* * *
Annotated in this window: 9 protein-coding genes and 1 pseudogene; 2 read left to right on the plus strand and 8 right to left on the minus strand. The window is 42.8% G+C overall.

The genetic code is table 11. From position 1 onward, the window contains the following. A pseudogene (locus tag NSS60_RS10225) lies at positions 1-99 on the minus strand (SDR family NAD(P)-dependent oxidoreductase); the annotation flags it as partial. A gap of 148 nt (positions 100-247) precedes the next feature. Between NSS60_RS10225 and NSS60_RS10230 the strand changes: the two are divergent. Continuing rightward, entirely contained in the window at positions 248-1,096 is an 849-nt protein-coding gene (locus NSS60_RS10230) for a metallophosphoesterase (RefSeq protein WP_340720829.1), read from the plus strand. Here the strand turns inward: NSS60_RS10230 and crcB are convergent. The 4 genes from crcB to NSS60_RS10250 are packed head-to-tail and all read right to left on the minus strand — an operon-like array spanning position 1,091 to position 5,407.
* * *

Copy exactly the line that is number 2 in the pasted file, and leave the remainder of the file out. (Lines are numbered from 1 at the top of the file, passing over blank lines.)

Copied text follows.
The genetic code is table 11. From position 1 onward, the window contains the following. A pseudogene (locus tag NSS60_RS10225) lies at positions 1-99 on the minus strand (SDR family NAD(P)-dependent oxidoreductase); the annotation flags it as partial. A gap of 148 nt (positions 100-247) precedes the next feature. Between NSS60_RS10225 and NSS60_RS10230 the strand changes: the two are divergent. Continuing rightward, entirely contained in the window at positions 248-1,096 is an 849-nt protein-coding gene (locus NSS60_RS10230) for a metallophosphoesterase (RefSeq protein WP_340720829.1), read from the plus strand. Here the strand turns inward: NSS60_RS10230 and crcB are convergent. The 4 genes from crcB to NSS60_RS10250 are packed head-to-tail and all read right to left on the minus strand — an operon-like array spanning position 1,091 to position 5,407.